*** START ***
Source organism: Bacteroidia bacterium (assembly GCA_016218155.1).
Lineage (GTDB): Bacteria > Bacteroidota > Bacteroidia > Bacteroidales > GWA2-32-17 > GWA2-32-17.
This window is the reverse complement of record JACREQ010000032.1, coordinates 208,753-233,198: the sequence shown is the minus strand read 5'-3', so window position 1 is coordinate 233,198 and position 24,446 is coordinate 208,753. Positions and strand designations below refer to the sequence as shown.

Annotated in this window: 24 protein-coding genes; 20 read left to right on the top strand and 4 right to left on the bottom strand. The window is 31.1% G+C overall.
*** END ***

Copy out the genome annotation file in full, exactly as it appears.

Source organism: Bacteroidia bacterium (assembly GCA_016218155.1).
Lineage (GTDB): Bacteria > Bacteroidota > Bacteroidia > Bacteroidales > GWA2-32-17 > GWA2-32-17.
This window is the reverse complement of record JACREQ010000032.1, coordinates 208,753-233,198: the sequence shown is the minus strand read 5'-3', so window position 1 is coordinate 233,198 and position 24,446 is coordinate 208,753. Positions and strand designations below refer to the sequence as shown.

Annotated in this window: 24 protein-coding genes; 20 read left to right on the top strand and 4 right to left on the bottom strand. The window is 31.1% G+C overall.